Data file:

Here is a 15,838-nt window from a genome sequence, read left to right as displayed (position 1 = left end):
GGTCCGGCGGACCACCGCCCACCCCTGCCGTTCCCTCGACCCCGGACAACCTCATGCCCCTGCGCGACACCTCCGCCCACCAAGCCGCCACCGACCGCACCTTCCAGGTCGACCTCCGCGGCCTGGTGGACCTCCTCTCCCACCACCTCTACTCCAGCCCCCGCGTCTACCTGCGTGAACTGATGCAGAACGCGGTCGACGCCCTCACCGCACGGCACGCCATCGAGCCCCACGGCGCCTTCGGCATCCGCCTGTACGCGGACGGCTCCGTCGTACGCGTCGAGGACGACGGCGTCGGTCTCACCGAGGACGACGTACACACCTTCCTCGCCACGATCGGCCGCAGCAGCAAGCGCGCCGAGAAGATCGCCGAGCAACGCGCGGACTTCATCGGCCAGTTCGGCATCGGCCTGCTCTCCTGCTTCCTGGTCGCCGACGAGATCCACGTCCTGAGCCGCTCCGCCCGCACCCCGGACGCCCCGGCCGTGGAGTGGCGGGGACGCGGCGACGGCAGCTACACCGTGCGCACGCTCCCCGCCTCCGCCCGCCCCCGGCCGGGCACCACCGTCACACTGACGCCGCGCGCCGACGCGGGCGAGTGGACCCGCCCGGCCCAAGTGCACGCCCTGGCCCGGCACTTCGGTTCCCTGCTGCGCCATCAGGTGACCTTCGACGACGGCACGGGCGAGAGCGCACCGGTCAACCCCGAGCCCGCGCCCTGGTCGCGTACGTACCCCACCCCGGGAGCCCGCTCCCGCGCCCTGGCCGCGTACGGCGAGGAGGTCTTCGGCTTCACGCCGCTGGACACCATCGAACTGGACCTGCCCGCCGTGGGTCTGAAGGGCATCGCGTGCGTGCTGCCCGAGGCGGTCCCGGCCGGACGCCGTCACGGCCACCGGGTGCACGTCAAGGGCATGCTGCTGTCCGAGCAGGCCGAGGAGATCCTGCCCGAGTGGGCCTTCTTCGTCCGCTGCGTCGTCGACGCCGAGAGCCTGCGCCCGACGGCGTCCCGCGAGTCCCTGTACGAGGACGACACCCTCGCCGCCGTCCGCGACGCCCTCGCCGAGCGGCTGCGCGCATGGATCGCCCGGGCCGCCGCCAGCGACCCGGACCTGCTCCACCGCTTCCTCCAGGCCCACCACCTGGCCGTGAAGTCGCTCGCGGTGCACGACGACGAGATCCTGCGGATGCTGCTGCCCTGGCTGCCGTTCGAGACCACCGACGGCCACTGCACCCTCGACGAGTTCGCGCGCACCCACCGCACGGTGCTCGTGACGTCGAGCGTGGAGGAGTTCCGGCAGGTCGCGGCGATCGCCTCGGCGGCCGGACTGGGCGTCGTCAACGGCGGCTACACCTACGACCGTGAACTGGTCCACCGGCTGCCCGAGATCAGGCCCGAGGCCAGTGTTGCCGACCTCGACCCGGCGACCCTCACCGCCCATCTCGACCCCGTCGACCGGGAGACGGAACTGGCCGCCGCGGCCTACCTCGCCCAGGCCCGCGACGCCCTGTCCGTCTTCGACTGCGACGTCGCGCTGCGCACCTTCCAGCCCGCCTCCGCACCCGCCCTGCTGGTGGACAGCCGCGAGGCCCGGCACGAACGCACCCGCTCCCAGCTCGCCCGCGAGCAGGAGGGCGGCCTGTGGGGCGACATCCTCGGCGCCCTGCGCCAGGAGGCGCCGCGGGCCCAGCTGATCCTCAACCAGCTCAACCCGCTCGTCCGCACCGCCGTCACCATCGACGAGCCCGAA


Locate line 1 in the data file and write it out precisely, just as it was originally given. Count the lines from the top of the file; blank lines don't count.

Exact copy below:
Here is a 15,838-nt window from a genome sequence, read left to right as displayed (position 1 = left end):